This course is for those interested in social and cultural history and how it is being curated in museums and galleries today.
In Nottingham and the surrounding areas there are many nationally important museums, as well as castles, country estates and art galleries, all celebrating British history.
On our doorstep are The National Justice Museum, Nottingham Contemporary Gallery, Hardwick Hall, Wollaton Hall, Chatsworth House and more.
You will start this course by visiting some of these places and learn first-hand from professionals about how marketing is exploiting the history of the region to attract local, national and international visitors.
On this course you will:
- examine local and regional history and contemporary cultures
- visit important buildings and see their collections
- learn about the museum sector and its funding
- examine how the interpretation of material culture can affect the artefact on display
- create a project and proposal that responds to new ways of curating.
Lively classroom activities will help you identify key themes as you immerse yourself in British culture and history.
You will complete the week by creating a proposal, either individually or in groups, for an exhibition that celebrates the history and heritage of the region.
What will I gain?
By the end of the week you will have a notebook full of ideas, visual research (sketches and photographs) and a project that will enhance a portfolio or support an application to college or university.
Level: Open to all
Entry requirement: You should have an enthusiasm for history and an interest in developing your critical thinking and idea development skills.
Where you'll learn: You will be studying in the School of Arts and Humanities on the City Campus.
You will find modern teaching spaces and group study environments to develop your ideas between visits to local museums.
You’ll also have access to our library to use outside of your short course; whilst you can’t reserve or take away books, you are welcome to use them as a resource for research and referencing.
Charlotte Pratley is a university lecturer in Museum and Heritage Development, with a focus on creating innovative, inclusive arts organisations, and works in collaboration with local museum and heritage sites.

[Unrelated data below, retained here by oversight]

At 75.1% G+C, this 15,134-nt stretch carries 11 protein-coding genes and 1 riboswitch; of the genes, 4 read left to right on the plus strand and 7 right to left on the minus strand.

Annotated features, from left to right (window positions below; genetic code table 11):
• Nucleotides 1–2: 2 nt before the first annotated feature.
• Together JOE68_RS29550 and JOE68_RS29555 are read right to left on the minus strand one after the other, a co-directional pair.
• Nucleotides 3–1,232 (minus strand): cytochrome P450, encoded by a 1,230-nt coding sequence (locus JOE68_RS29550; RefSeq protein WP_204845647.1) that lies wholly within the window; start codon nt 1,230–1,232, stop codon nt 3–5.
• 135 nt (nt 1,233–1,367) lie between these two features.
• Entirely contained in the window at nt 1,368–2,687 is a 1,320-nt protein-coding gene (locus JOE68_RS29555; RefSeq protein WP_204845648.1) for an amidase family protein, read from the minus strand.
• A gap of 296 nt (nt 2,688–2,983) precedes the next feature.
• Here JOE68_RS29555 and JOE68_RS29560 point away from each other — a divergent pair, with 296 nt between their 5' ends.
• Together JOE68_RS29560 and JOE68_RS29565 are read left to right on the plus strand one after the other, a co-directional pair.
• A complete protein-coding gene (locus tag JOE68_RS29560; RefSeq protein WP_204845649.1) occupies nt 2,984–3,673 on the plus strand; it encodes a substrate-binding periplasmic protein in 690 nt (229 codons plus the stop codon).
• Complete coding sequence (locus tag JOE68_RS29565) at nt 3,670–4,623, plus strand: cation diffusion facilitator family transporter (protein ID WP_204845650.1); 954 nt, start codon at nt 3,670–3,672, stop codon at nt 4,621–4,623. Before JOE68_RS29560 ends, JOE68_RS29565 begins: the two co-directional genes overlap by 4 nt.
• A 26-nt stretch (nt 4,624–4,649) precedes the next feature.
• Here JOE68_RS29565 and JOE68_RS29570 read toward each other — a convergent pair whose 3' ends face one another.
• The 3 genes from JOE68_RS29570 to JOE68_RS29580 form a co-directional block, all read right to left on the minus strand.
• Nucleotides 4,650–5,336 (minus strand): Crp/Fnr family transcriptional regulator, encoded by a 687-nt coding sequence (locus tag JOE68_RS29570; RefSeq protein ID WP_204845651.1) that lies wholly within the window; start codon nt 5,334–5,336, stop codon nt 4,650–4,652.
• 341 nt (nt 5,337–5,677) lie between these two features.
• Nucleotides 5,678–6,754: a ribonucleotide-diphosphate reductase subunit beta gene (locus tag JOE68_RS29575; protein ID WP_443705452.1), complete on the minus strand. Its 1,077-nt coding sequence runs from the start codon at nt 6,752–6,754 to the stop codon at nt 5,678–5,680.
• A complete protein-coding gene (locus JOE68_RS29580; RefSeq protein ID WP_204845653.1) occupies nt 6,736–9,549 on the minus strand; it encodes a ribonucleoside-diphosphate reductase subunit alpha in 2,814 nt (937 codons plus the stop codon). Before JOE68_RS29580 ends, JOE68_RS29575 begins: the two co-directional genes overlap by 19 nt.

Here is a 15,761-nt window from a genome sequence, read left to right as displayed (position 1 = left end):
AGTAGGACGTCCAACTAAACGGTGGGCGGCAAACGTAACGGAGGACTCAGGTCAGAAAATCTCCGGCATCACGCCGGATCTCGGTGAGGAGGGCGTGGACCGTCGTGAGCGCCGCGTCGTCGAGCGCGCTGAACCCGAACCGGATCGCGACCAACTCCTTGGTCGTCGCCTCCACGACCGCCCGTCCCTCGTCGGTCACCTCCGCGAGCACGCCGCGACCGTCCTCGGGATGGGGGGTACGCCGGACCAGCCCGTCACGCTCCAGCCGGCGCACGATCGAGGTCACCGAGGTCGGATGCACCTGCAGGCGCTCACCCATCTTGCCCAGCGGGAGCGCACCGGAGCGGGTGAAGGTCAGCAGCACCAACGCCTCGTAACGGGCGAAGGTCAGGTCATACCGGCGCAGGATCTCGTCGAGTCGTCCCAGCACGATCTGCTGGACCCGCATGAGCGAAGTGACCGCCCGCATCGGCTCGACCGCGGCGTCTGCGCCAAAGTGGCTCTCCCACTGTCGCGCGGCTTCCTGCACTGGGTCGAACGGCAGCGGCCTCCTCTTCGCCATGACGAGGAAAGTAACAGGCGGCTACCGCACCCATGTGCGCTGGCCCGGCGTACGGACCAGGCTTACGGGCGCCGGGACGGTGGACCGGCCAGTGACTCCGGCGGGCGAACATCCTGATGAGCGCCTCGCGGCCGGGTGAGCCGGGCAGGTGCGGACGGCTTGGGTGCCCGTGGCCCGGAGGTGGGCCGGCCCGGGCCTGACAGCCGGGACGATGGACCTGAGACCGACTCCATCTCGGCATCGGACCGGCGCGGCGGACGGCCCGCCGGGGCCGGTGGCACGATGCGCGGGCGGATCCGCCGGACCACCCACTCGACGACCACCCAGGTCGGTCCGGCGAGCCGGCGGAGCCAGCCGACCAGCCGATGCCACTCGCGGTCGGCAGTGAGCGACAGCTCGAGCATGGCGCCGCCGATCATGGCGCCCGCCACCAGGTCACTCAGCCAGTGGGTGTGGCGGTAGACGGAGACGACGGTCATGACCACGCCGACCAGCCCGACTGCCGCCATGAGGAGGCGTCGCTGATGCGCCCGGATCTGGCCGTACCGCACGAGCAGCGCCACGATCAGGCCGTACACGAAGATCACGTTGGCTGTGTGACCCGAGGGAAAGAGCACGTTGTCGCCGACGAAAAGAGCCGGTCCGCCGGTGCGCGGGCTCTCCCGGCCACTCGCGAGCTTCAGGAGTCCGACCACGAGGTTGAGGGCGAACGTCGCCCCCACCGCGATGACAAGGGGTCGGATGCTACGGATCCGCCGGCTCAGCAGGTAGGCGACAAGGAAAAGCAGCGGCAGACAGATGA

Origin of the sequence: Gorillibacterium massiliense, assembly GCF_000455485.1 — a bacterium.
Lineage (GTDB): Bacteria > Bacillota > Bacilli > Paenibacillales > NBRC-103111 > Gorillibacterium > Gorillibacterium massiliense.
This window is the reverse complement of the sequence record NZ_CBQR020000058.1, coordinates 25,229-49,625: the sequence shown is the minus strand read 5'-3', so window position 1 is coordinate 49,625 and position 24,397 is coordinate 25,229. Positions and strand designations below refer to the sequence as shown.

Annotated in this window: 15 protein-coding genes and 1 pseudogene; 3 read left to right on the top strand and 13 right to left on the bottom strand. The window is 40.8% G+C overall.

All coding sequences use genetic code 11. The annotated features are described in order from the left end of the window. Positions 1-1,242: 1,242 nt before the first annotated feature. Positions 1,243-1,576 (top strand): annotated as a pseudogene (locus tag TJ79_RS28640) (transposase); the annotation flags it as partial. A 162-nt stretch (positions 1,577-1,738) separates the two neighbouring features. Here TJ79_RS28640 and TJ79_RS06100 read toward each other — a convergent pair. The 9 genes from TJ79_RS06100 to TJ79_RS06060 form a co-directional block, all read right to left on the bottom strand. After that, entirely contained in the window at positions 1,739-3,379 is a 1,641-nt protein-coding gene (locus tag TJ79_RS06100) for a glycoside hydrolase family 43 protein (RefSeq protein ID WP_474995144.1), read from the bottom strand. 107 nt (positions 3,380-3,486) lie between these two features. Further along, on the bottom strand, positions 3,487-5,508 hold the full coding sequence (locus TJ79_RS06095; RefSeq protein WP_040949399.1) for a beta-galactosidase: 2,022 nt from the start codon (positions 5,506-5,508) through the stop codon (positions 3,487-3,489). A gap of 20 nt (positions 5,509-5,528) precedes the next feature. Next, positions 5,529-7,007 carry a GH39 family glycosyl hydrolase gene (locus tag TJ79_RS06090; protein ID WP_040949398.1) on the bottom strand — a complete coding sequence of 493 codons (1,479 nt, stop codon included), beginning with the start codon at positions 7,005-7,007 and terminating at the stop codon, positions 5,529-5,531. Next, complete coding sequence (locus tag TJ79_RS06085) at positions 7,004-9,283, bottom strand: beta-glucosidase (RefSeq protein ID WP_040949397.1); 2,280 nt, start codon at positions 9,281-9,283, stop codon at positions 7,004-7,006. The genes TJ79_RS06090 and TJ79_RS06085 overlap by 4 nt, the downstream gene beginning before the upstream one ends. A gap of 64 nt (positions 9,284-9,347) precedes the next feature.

She has established a sustainable arts consultancy in partnership with organisations such as National Trust to deliver projects, and continues her consultancy practice, supporting the diversity and creative impact of arts and culture.
Charlotte has worked with a wide variety of clients, including national and international organisations such as Barker Langham, National Justice Museum and National Heritage Science Forum, as well as regional services such as Corby Borough Council and Creswell Crags.
In her NTU role, Charlotte is currently working with Mansfield Museum, Ruddington Village Museum and Bassetlaw Museum, and works with a large proportion of the East Midlands arts industry as well as further afield.
Katharina Massing is a university lecturer and researcher in Museum and Heritage Development.
Before working at NTU, Katharina completed her PhD in Museum, Gallery and Heritage Studies at Newcastle University.
Her research focuses on holistic approaches to the safeguarding of heritage and management of sustainable tourism, such as ecomuseums, in the Asia-Pacific region.
In addition to her work in Asia she is also working with the Southwell Heritage Trust in Nottinghamshire to establish a community-led heritage project within the town.
Cancellation and a full refund can be obtained up to 4 weeks before the course starts. Start dates may be amended on request.
One week of quality tuition from an experienced tutor.
Certificate of attendance upon completion.
1 week (10:00am to 4:00pm)
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